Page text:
• Boehm, Julia K., Sonja Lyubomirsky, and Kennon M. Sheldon. 2011. A longitudinal experimental study comparing the effectiveness of happiness-enhancing strategies in Anglo Americans and Asian Americans. Cognition & Emotion 25:1152–1167.

                                                              DOI: 10.1080/02699931.2010.541227Save Citation »Export Citation »E-mail Citation »

                                                              Extended the work of King 2001, finding that the benefits of writing about best-possible selves persist for six weeks, when doing the practice on one’s own.

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                                                              • King, Laura A. 2001. The health benefits of writing about life goals. Personality and Social Psychology Bulletin 27:798–807.

                                                                DOI: 10.1177/0146167201277003Save Citation »Export Citation »E-mail Citation »

                                                                These two studies examined the emotional impact of thinking about one’s “best possible self,” an ideal future whereby one achieves his or her most important goals and true potential. Positive mood scores significantly increase after doing this exercise just once in the laboratory.

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                                                                • Kurtz, Jaime L. 2008. Looking to the future to appreciate the present: The benefits of perceived temporal scarcity. Psychological Science 19:1238–1241.

                                                                  DOI: 10.1111/j.1467-9280.2008.02231.xSave Citation »Export Citation »E-mail Citation »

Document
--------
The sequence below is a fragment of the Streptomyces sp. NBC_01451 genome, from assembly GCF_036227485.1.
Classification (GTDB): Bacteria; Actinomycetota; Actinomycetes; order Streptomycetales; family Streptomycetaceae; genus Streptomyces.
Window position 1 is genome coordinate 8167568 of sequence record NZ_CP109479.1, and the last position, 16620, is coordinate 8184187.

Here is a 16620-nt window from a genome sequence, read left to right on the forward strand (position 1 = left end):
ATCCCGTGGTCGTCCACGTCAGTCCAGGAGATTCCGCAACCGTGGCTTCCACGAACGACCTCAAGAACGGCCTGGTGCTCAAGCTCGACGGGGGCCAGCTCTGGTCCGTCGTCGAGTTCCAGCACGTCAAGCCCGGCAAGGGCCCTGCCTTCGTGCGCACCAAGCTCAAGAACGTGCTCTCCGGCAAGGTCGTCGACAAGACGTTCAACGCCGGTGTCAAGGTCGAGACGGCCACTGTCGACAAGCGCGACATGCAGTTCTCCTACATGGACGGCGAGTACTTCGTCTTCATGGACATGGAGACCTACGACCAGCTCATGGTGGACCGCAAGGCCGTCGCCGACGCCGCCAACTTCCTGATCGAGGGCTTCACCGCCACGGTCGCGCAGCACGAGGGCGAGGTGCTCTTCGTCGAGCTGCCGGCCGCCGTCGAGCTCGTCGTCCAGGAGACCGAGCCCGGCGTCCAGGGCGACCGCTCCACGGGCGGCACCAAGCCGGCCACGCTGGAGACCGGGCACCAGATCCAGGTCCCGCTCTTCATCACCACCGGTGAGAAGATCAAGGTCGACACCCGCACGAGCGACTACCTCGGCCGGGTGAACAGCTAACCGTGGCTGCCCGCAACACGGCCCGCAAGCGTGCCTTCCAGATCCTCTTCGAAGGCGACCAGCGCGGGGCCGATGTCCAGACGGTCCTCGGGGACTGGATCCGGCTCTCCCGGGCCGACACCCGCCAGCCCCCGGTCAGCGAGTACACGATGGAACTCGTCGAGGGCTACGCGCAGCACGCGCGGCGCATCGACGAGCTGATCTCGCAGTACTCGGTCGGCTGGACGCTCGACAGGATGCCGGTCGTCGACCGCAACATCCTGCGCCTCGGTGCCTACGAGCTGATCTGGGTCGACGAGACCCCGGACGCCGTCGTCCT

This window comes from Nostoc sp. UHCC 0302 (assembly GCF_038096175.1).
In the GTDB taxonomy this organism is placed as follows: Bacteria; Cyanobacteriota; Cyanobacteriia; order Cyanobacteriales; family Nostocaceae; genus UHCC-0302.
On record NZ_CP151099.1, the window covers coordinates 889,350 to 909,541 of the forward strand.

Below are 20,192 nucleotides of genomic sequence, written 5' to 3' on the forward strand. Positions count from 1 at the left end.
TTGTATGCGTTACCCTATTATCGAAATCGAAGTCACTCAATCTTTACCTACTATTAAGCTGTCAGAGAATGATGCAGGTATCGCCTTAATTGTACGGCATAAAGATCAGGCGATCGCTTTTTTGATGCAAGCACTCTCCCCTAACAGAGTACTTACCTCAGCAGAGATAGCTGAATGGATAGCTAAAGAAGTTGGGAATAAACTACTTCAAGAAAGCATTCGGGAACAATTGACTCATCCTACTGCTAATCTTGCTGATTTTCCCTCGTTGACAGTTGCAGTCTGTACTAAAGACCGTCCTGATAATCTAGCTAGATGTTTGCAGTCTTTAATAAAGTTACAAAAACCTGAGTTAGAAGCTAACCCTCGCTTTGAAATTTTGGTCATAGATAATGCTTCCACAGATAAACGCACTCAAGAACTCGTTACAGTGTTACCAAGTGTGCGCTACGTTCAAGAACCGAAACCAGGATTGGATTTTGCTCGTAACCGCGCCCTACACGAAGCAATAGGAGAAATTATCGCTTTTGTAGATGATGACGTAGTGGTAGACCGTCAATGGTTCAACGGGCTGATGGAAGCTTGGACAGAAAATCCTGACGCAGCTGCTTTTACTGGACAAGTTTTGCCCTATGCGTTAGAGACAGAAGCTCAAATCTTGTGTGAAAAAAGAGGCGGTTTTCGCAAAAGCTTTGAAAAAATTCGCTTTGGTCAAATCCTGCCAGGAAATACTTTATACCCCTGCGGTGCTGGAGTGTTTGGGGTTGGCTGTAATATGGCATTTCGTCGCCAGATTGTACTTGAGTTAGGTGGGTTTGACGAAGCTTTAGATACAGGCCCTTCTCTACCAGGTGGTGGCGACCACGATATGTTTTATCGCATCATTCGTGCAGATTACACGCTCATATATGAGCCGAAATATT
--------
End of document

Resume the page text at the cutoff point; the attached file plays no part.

Six weeks before college graduation, college seniors were asked to write about their college experience, with some reminded of the fact that graduation was soon and others reminded that it was still somewhat far off. After two weeks of adopting this mindset, those asked to think that graduation being soon were significantly happier than they were at the start of the study. They were also more appreciative and more motivated to make the most of their remaining time.

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                                                                  • Quoidbach, Jordi, Alex M. Wood, and M. Hansenne. 2009. Back to the future: The effect of daily practice of mental time travel into the future on happiness and anxiety. Journal of Positive Psychology 4:349–355.

                                                                    DOI: 10.1080/17439760902992365Save Citation »Export Citation »E-mail Citation »

                                                                    Participants were randomly assigned to imagine four positive, negative, or neutral events that could reasonably happen to them the following day (or a measures-only control group). After fifteen consecutive days of the activity, those in the positive mental time travel condition increased in happiness from pre-test to post-test.

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                                                                    • Schueller, Stephen M. 2010. Preferences for positive psychology exercises. Journal of Positive Psychology 5:192–203.

                                                                      DOI: 10.1080/17439761003790948Save Citation »Export Citation »E-mail Citation »

                                                                      In one of six different positive interventions, participants were asked to describe exactly how they would like to have their life stories relayed to their children or grandchildren. A few days later, they reviewed what they had written and made any changes. A week later, they reported marginally higher happiness scores relative to their pretests.